Though Kelly was a girl, she wasn’t particularly girly despite the pigtails and dresses my mother forced on her.  She had dolls and tea sets, all the usual girly toys, but she much preferred to have someone chase her around the garden, play hide and seek with her in the park or accompany her to the pond at the edge of the woods behind our house so she could wade in the water looking for frogs and fish.  It wasn’t that I didn’t enjoy those activities, but somehow spending time with her felt more like a chore than a pleasure.  Perhaps it was because in spite of her tomboy nature she was still a girl, or maybe it was because she was five years younger than me, but after five minutes with her I always started to find her company tiresome.

 

Ashley was different.  We shared a lot of interests.  We both liked playing football, playing war games in the woods, basically any activity that involved running around a lot and getting as dirty as possible.  He was three years older than me and was just beginning to develop a real interest in girls, but for the most part we had a lot in common.  However, Ashley liked to play rough and he was both bigger and stronger than me.  On his own he wasn’t too bad.  Sure, I came back with scrapes and bruises, but if I was in the mood to spend time with him I could tolerate his occasionally excessive aggression.  It was a different story, though, when he was with one or more of his friends.

 

With his friends around he was even rougher, and he seemed to have a sadistic streak that flourished in their company.  I cringed as I recalled how, just six weeks earlier, he’d convinced me to join him and a couple of his friends for a game of football in the park.  Throughout the game he’d repeatedly tripped and pushed me, laughing wildly whenever I fell, and when finally I’d grown weary of his attacks and announced I was going home he and his friends had decided it would be amusing to toss me in a muddy puddle.

 

Perhaps from his perspective it had been fun – certainly he and his friends had laughed a lot – but it wasn’t the way I liked to spend a Saturday afternoon.

 

So when I wasn’t with my own friends, I usually preferred to be alone with my thoughts, my daydreams, to find some solitary activity to keep me amused.  Just thirty minutes before Kelly had come marching across the lawn, stick in hand, that’s exactly what I’d been doing.  Amusing myself.  I’d had the house to myself.  Ashley had gone out with his friends and my mother had taken Kelly with her to the supermarket, but it had been such a beautiful, sunny morning I’d found myself out in the garden, walking around the lawn aimlessly as I contemplated how I wanted to spend my morning.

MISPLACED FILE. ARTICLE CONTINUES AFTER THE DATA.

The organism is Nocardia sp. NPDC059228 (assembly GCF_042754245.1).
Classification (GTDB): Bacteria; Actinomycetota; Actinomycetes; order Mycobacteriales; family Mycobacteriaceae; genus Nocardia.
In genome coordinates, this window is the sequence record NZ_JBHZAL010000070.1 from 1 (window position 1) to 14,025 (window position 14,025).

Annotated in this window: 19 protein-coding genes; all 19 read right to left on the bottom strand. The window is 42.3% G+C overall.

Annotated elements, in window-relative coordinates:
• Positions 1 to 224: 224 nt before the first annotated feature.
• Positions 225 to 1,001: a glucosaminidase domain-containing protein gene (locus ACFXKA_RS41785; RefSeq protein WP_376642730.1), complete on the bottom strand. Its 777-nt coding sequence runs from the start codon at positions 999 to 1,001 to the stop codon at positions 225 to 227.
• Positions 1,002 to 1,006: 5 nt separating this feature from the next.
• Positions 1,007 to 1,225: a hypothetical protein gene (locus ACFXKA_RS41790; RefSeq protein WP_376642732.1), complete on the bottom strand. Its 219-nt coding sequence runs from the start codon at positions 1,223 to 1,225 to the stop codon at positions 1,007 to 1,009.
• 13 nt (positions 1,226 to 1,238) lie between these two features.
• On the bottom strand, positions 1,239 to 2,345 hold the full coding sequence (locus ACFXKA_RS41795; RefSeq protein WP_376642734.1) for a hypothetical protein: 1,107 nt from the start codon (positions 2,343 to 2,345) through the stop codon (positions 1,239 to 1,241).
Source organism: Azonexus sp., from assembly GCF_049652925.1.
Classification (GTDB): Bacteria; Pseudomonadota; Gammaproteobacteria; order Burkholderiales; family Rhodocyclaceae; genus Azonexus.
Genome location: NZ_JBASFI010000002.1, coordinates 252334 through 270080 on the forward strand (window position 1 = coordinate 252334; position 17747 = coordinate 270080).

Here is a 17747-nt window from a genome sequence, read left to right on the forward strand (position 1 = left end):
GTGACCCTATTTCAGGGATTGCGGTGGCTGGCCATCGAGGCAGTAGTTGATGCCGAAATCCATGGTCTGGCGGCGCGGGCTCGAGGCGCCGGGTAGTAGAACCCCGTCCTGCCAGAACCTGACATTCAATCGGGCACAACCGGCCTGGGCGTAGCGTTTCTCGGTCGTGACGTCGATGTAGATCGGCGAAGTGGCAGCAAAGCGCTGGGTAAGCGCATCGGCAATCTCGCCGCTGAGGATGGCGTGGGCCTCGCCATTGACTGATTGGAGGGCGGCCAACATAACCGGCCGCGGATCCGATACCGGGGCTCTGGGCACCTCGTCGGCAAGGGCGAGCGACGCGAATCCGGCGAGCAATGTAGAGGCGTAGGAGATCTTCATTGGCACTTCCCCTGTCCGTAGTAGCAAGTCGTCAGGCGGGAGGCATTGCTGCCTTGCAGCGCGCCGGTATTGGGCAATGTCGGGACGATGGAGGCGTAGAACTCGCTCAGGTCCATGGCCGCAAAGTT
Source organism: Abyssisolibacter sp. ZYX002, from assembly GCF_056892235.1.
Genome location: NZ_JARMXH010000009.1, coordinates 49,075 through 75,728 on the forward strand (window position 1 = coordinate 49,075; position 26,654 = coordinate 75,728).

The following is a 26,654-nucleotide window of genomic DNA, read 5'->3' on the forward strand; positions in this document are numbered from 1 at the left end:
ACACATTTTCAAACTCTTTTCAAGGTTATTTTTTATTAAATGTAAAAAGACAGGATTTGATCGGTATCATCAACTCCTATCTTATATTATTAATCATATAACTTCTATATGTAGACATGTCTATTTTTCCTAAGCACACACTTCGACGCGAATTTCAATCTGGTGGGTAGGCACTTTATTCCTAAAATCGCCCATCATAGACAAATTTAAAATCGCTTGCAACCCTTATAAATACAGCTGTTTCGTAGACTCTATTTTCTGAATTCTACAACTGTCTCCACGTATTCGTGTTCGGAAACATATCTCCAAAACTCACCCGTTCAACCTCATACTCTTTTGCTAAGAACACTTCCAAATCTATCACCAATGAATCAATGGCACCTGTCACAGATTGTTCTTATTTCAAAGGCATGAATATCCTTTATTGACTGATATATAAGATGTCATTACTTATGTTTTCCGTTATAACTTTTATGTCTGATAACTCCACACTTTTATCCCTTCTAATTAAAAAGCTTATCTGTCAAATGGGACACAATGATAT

I’d been thinking about going back inside, climbing the stairs to my room and playing on my computer when the old oak tree caught my eye.  Instantly it had become a challenge too exciting to pass up.  At the age of seven Ashley had climbed to the second branch that protruded over the flower beds, but he’d been unable to ascend any further.  He’d looked down, seen how far he was from the ground and froze there, gripping the trunk fiercely, fighting back tears, refusing to admit to his four year old brother on the grass below just how terrified he was.

 

He’d stayed in the tree for nearly two hours until our father came home from work, but even then he hadn’t been able to climb back down.  If Dad hadn’t gone to the garage, fetched a ladder and climbed up there, I suspected Ashley would still be in the tree.  Since then he’d always bragged about climbing it, told me that he was going to get all the way to the top, but he’d never attempted it again.  He would never admit it, but I knew he was afraid.

 

I wasn’t.

 

Well, I wasn’t afraid of climbing the tree, anyway.  I was afraid of climbing it in front of him, of failing to get as high as he had, of freezing just as he had, of the teasing I would get from him if I didn’t at least manage to get beyond that second branch.  I’d always told myself I could do it, but whenever the thought of climbing the tree had crossed my mind Ashley had been home, and if he was around there was no way I could even consider attempting it.

 

As I’d stood beneath the tree that morning, knowing he wouldn’t be back until dinnertime, I decided I couldn’t let the opportunity pass.  If I could climb beyond that second branch when he wasn’t home, I could repeat my ascent at some point in the future when he was there to witness it.  I may have been smaller and weaker than him, but it was one little victory I could claim over him.

 

It had taken me nearly twenty minutes to pluck up the courage to begin the climb.  At first I was afraid that if I started and failed I would find myself stuck in the tree waiting for someone to come home.  I knew that even if my mother found me up there and got me down long before Ashley got home he would hear about it, and I would never hear the end of it.  I decided, though, that wasn’t going to happen.  Even if I found myself on that second branch, paralysed with fear, I would summon the strength to get myself back down to the ground.  I’d jump if I had to.  The pain of two broken legs seemed insignificant compared to the teasing I’d get from my brother.